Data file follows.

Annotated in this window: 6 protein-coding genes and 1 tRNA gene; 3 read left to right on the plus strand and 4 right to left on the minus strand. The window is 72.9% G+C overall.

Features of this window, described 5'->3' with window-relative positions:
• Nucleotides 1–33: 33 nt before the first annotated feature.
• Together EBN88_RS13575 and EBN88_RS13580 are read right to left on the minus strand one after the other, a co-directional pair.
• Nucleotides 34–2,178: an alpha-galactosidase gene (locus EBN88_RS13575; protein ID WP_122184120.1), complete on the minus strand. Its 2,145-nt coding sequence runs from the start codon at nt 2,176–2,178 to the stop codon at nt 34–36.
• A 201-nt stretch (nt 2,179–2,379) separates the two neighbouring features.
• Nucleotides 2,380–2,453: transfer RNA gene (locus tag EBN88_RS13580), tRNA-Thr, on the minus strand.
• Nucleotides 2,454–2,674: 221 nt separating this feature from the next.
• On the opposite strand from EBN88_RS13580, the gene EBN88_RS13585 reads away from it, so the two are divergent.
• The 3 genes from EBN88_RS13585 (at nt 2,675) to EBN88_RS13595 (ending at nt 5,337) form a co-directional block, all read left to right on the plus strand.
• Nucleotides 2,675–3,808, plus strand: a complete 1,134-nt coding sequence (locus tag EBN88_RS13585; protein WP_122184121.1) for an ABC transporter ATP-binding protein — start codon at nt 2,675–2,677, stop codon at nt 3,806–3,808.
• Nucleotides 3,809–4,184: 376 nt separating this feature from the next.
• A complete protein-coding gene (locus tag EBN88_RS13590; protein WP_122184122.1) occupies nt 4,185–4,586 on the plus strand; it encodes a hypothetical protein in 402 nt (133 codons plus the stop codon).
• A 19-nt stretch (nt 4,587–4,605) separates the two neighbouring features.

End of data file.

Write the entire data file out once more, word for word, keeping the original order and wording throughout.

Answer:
Annotated in this window: 6 protein-coding genes and 1 tRNA gene; 3 read left to right on the plus strand and 4 right to left on the minus strand. The window is 72.9% G+C overall.

Features of this window, described 5'->3' with window-relative positions:
• Nucleotides 1–33: 33 nt before the first annotated feature.
• Together EBN88_RS13575 and EBN88_RS13580 are read right to left on the minus strand one after the other, a co-directional pair.
• Nucleotides 34–2,178: an alpha-galactosidase gene (locus EBN88_RS13575; protein ID WP_122184120.1), complete on the minus strand. Its 2,145-nt coding sequence runs from the start codon at nt 2,176–2,178 to the stop codon at nt 34–36.
• A 201-nt stretch (nt 2,179–2,379) separates the two neighbouring features.
• Nucleotides 2,380–2,453: transfer RNA gene (locus tag EBN88_RS13580), tRNA-Thr, on the minus strand.
• Nucleotides 2,454–2,674: 221 nt separating this feature from the next.
• On the opposite strand from EBN88_RS13580, the gene EBN88_RS13585 reads away from it, so the two are divergent.
• The 3 genes from EBN88_RS13585 (at nt 2,675) to EBN88_RS13595 (ending at nt 5,337) form a co-directional block, all read left to right on the plus strand.
• Nucleotides 2,675–3,808, plus strand: a complete 1,134-nt coding sequence (locus tag EBN88_RS13585; protein WP_122184121.1) for an ABC transporter ATP-binding protein — start codon at nt 2,675–2,677, stop codon at nt 3,806–3,808.
• Nucleotides 3,809–4,184: 376 nt separating this feature from the next.
• A complete protein-coding gene (locus tag EBN88_RS13590; protein WP_122184122.1) occupies nt 4,185–4,586 on the plus strand; it encodes a hypothetical protein in 402 nt (133 codons plus the stop codon).
• A 19-nt stretch (nt 4,587–4,605) separates the two neighbouring features.